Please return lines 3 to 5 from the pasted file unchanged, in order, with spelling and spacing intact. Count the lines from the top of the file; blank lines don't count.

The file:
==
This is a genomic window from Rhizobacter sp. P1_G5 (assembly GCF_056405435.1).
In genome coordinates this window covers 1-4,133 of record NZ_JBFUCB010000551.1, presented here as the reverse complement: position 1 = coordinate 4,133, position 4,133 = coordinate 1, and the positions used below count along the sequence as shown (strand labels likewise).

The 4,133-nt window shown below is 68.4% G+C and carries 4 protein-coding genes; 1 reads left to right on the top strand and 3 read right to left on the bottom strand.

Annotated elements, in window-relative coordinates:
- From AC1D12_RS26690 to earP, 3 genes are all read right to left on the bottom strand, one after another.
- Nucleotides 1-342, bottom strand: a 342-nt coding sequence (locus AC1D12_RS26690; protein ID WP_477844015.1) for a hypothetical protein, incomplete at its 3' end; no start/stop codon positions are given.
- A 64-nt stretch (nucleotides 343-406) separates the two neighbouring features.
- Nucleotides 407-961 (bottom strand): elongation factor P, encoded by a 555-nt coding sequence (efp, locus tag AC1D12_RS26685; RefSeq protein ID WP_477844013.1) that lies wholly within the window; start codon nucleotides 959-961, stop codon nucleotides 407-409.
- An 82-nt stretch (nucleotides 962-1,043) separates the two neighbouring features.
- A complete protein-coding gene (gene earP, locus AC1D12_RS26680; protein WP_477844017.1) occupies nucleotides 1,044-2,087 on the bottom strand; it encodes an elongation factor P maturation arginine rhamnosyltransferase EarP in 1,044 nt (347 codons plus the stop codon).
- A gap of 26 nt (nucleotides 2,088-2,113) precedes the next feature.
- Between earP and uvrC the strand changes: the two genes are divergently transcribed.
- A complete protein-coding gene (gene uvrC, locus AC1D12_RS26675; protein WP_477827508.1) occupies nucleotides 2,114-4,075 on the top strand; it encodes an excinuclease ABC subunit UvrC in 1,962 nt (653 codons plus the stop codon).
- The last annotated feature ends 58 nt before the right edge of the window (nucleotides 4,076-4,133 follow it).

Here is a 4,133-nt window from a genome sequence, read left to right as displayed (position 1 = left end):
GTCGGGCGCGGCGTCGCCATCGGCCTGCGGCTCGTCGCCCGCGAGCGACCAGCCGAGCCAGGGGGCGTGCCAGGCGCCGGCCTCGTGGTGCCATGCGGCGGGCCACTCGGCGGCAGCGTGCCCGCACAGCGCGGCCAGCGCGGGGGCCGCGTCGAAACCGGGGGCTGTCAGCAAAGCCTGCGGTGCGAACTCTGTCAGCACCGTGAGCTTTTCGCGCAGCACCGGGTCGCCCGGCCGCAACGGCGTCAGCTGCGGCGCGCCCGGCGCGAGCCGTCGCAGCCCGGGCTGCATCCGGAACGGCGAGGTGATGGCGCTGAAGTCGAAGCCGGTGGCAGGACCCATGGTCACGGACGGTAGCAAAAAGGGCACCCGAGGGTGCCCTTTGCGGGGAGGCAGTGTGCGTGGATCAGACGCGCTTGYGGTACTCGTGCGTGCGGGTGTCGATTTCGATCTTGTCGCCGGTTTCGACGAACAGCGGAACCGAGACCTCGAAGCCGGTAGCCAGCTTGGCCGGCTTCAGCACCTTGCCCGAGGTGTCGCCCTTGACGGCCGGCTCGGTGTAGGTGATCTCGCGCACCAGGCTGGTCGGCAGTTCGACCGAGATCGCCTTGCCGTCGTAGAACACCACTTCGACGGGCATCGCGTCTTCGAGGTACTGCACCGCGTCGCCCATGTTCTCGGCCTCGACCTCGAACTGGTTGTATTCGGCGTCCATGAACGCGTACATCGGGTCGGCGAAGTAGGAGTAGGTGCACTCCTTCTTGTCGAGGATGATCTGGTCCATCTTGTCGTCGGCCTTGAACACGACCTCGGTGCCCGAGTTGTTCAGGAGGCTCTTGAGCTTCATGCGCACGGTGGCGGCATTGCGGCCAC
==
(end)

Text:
The 4,133-nt window shown below is 68.4% G+C and carries 4 protein-coding genes; 1 reads left to right on the top strand and 3 read right to left on the bottom strand.

Annotated elements, in window-relative coordinates:
- From AC1D12_RS26690 to earP, 3 genes are all read right to left on the bottom strand, one after another.